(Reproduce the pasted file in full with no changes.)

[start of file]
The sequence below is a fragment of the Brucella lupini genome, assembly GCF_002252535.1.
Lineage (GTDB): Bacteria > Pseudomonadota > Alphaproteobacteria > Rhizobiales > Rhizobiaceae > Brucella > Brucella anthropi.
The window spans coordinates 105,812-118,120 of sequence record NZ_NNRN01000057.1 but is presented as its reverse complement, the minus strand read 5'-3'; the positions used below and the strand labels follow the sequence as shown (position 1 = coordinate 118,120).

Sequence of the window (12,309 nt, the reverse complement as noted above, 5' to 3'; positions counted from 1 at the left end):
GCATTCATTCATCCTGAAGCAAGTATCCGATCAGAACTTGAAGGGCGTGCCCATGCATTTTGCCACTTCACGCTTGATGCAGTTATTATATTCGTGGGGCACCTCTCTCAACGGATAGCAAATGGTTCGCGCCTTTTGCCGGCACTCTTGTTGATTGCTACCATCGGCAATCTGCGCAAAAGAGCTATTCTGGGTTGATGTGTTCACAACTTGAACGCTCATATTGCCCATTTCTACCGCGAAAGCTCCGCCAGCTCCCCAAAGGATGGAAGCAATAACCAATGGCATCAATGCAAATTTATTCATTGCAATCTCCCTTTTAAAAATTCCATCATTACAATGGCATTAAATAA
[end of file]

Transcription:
The sequence below is a fragment of the Brucella lupini genome, assembly GCF_002252535.1.
Lineage (GTDB): Bacteria > Pseudomonadota > Alphaproteobacteria > Rhizobiales > Rhizobiaceae > Brucella > Brucella anthropi.
The window spans coordinates 105,812-118,120 of sequence record NZ_NNRN01000057.1 but is presented as its reverse complement, the minus strand read 5'-3'; the positions used below and the strand labels follow the sequence as shown (position 1 = coordinate 118,120).

Sequence of the window (12,309 nt, the reverse complement as noted above, 5' to 3'; positions counted from 1 at the left end):
GCATTCATTCATCCTGAAGCAAGTATCCGATCAGAACTTGAAGGGCGTGCCCATGCATTTTGCCACTTCACGCTTGATGCAGTTATTATATTCGTGGGGCACCTCTCTCAACGGATAGCAAATGGTTCGCGCCTTTTGCCGGCACTCTTGTTGATTGCTACCATCGGCAATCTGCGCAAAAGAGCTATTCTGGGTTGATGTGTTCACAACTTGAACGCTCATATTGCCCATTTCTACCGCGAAAGCTCCGCCAGCTCCCCAAAGGATGGAAGCAATAACCAATGGCATCAATGCAAATTTATTCATTGCAATCTCCCTTTTAAAAATTCCATCATTACAATGGCATTAAATAA